Based on the ALIEN movies, comics and various other media forms, and aimed at people who have at least seen the movies. After years without contact with the ALIEN menace, a research base on LV-639 discover a Hive deep beneath the planet's surface. Preferring to illegally study the Hive rather than report it, the researchers unwittingly release the creatures on the universe again...and this time they don't plan to lose.


2. Chapter 1: A New World

Chapter 1: A New World

2431 - UCRS [United Colonies Research Ship] Galileo - Orbiting LV-639

The view from orbit was nothing special. The atmosphere, whilst habitable, was impossible to see through. There was cloud, cloud, and more cloud. But the colony was already being set up down there, and the atmosphere processors, not that they were crucial, had been set up a year and a half ago.

Science Lieutenant Dennis Weyland, related to the founder of the company, stood on the cold, dark bridge of the ship, the creased features of his face barely illuminated. The lighting was poor, the ship’s systems still booting up. The rest of the crew were still emerging from their hypersleep; Weyland had entered the cryo-tubes in a fresh uniform, ready for when they finally arrived.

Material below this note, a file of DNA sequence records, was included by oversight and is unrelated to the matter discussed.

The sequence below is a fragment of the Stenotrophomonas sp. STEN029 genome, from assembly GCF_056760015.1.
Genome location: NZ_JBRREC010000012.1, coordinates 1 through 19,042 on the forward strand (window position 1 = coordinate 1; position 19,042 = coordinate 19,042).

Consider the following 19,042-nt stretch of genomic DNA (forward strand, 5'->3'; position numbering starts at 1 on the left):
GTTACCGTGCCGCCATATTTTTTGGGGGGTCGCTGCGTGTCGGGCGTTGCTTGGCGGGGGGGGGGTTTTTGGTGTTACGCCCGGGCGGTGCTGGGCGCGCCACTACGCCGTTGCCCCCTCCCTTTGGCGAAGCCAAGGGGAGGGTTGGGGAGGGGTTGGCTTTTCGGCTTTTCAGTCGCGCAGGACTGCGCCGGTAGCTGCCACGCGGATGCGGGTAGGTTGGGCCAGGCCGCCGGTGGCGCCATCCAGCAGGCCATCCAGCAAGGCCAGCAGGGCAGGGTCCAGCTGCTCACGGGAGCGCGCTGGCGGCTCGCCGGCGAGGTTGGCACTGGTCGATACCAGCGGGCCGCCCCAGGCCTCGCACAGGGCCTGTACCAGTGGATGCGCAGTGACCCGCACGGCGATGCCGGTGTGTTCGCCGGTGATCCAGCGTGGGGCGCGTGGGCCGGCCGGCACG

He had a good feeling about this planet. Something told him that there was something important down there to be researched. Anything. He was at risk of losing his rank if he didn’t find anything soon. Maybe his good feeling was just optimism.


A few footsteps sounded on the metal staircase behind him; lights sprang into life on the bridge as the flight crew showed up. They left Weyland to stare out at the planet as they took up their positions in front of numerous computers. Beeping filled the bridge as the crew brought up readouts; voices filled the bridge as they relayed the information to the captain who had been first – besides Weyland – onto the bridge.

‘Flight time: three months, captain.’

‘Engines still online, captain. Cooling systems are at optimum.’

‘Systems ninety-seven percent restored, captain. Non-essential systems only systems offline.’

‘We are in orbit of the planet, captain. Ship is stable.’

When the crew went quiet the captain gave a single nod and said, ‘Very good. Carry on.’

Weyland was fascinated, this time by the crew, the entire scene drawing his attention away from the impenetrable cloud cover. They were so ordered. Disciplined. Collected. A model for society. If only his scientists worked together so well. Maybe then he would get his research done.

Instead they were always arguing about whose findings to use, or who had made the correct calculations. In fact, they spent so much time arguing that they rarely had time to make findings or calculations.

He sighed and prepared to leave the bridge, turning to the captain as he went. ‘Keep up the good work, captain. I want to get down to the planet as soon as possible.’